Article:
Re:- Lyle Shelton, I too sympathise but I don’t agree. I was having a conversation with a Brother in Christ at a conference who said to me:- “Peter, you know Lyle believes exactly what we do. His church in Toowoomba is very conservative, uncompromising on traditional values and teaches a strict complementarian doctrine — but if he got in front of front of the cameras and said that he would alienate most of our potential NO voters, including lots of Christians.”

    I acknowledge some people accept that but I don’t believe any Christian should ever try to win a debate on Earth by denying or pretending not to believe in the Truth of the Gospel.

  19. Thanks Peter. We have been over some of this ground already, but you seem to be missing the point here, and seem to want to keep going on the attack. I do not really wish to rehash this over and over again, so one last word on this if I may. There is no need to come here attacking various Christian leaders. If they are genuine apostates who have denied the gospel and have gone over to the enemy’s camp, then sure, I will criticise them plenty. But brothers and sisters in Christ who ARE on side do not deserve such treatment.

    Do I agree with every single strategy or tactic that they may use? No, of course not. But it is rather silly and unchristian to keep attacking others just because they do not see eye to eye with us on every single item. If we get that picky and critical, then we will end up being a club of one. I prefer to work with others as much as is feasible, and not attack others all the time because of various differences – many of which are minor and not worth hurling anathemas on.

    And here is the scoop: I have done thousands on media interviews over the past 30 years. I sure know how very hard they are, especially when you are dealing with a hostile, secular media personel. You have to be very careful, wise and tactful in what you say and how you say it. It has absolutely zero to do with compromise or denying the gospel, and everything to do with learning how to share biblical truths with non-Christian media outlets. It is called being wise as a serpent and harmless as a dove, as Jesus told us to be.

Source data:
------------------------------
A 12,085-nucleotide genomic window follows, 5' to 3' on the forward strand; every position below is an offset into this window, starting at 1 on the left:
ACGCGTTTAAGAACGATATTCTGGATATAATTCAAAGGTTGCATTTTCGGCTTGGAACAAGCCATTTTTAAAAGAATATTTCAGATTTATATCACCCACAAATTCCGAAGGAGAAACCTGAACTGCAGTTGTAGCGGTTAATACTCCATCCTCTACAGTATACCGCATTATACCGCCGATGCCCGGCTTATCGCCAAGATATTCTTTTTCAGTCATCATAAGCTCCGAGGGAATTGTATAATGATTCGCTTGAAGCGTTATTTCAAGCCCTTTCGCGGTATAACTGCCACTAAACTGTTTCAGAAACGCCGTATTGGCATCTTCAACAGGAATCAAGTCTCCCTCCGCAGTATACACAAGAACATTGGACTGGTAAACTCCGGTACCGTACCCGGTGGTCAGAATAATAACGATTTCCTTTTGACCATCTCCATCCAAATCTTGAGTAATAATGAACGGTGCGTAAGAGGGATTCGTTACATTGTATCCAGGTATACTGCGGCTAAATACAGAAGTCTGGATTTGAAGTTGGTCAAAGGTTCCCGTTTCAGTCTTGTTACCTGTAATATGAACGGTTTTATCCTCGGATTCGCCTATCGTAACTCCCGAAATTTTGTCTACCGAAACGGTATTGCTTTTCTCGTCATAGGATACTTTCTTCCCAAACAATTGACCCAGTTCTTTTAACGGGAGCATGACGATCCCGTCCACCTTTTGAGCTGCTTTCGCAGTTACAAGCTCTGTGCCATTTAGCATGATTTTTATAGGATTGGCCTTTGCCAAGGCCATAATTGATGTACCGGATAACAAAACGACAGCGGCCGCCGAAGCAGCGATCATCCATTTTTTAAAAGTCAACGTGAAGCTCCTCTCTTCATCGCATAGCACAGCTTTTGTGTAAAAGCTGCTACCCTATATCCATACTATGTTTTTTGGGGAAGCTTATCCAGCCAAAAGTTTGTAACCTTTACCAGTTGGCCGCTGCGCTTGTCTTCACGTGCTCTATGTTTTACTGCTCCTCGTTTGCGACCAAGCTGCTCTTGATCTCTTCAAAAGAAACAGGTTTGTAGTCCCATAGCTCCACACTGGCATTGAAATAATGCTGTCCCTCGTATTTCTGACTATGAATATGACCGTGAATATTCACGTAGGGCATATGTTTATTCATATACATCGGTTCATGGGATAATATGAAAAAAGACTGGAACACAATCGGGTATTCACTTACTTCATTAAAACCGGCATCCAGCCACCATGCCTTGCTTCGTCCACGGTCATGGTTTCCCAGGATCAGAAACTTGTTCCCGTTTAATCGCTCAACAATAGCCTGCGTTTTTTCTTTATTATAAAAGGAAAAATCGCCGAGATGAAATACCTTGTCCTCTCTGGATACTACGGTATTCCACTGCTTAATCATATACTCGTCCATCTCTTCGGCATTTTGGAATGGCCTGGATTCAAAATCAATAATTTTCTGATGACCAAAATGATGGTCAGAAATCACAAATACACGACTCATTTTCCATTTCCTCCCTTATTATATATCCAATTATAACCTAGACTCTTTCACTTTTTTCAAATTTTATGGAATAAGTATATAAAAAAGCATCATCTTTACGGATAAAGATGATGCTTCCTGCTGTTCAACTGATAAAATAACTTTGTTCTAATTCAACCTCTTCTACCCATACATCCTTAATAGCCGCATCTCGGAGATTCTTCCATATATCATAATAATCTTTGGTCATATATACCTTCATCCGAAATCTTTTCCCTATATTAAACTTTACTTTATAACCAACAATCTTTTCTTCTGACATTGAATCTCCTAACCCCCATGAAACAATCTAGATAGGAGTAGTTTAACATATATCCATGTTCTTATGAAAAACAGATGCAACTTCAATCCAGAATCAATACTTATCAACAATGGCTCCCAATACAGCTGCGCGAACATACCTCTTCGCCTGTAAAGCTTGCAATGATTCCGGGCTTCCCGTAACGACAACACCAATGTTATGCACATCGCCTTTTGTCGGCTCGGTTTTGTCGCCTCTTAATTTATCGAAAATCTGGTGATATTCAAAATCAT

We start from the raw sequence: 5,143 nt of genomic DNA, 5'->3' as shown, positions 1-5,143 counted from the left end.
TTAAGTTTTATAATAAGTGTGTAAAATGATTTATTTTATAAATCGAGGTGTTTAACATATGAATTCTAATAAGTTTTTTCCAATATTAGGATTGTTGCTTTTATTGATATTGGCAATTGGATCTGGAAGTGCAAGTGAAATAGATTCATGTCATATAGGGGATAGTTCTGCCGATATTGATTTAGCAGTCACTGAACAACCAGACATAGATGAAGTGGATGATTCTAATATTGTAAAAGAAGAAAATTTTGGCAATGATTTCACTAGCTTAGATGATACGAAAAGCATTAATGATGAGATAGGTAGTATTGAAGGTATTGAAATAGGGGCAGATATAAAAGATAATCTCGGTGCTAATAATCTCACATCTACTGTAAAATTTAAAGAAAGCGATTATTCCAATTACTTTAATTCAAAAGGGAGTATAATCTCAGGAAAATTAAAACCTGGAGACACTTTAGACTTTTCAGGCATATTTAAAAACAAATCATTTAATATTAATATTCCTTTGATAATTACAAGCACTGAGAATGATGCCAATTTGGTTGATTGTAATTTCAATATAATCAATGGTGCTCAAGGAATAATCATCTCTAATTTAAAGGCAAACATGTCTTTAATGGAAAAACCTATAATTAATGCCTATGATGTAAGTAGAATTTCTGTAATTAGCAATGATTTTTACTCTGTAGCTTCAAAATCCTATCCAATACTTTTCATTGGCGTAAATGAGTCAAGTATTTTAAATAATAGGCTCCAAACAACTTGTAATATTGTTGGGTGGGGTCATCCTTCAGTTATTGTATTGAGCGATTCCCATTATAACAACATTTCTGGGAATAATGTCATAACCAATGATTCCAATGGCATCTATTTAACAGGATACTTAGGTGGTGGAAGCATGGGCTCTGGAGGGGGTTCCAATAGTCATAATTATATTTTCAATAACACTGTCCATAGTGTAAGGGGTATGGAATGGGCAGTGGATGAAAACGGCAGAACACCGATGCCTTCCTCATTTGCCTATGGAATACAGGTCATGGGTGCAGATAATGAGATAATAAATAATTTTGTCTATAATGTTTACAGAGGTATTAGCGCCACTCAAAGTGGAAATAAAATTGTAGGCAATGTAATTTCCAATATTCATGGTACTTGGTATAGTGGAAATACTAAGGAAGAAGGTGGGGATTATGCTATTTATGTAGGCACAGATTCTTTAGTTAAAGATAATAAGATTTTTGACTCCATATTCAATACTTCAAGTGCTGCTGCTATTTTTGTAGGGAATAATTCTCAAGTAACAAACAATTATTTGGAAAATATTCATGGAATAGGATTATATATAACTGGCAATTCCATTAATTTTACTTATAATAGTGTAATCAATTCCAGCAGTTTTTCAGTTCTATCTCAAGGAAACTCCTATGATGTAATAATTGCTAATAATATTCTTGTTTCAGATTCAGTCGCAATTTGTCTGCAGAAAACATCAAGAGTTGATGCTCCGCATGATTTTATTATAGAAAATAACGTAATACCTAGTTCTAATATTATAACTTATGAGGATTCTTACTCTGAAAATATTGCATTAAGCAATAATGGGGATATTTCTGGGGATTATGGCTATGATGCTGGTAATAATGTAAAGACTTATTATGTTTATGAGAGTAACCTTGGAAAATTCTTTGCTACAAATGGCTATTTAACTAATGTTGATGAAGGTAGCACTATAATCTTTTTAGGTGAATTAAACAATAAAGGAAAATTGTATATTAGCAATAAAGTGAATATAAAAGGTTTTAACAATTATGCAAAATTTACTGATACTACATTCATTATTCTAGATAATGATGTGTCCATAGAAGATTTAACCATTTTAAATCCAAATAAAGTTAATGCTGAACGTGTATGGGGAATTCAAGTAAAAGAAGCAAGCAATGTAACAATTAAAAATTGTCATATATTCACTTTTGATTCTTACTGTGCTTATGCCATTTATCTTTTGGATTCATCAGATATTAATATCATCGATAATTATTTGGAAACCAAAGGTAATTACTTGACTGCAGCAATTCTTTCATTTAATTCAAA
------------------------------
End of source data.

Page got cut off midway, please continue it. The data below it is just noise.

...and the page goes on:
Thus I often phrased things carefully when doing these media interviews, and felt no need to say everything about everything, or just dump a lot of Bible passages on them. Indeed, had I just gone full steam ahead with Bible-bashing them and being reckless, that would have been the end of my media ministry. Instead of thousands of interviews, I would have had a handful, and then no more.

    So with all due respect, until you have done many hundreds of media interviews with hostile, anti-Christian media folks, maybe you can cut folks like Lyle and me a bit of slack. You will never know how very hard it is until you have done it yourself for many years.

    As I said, there are many things I may not agree with that the ACL and other groups have said or done over the years. But I am not foolish enough and unChristlike enough to burn bridges with every one of them and live in my own little kingdom. We need each other and as much as possible, we must work together with others for the greater good of the Kingdom. OK?

    I hope you can see where I am coming from. If not, well, you can always set up your own website and deal with others as you see fit. So keep the comments coming, but a little less attacking other Christians who are in fact on side thanks. Bless you.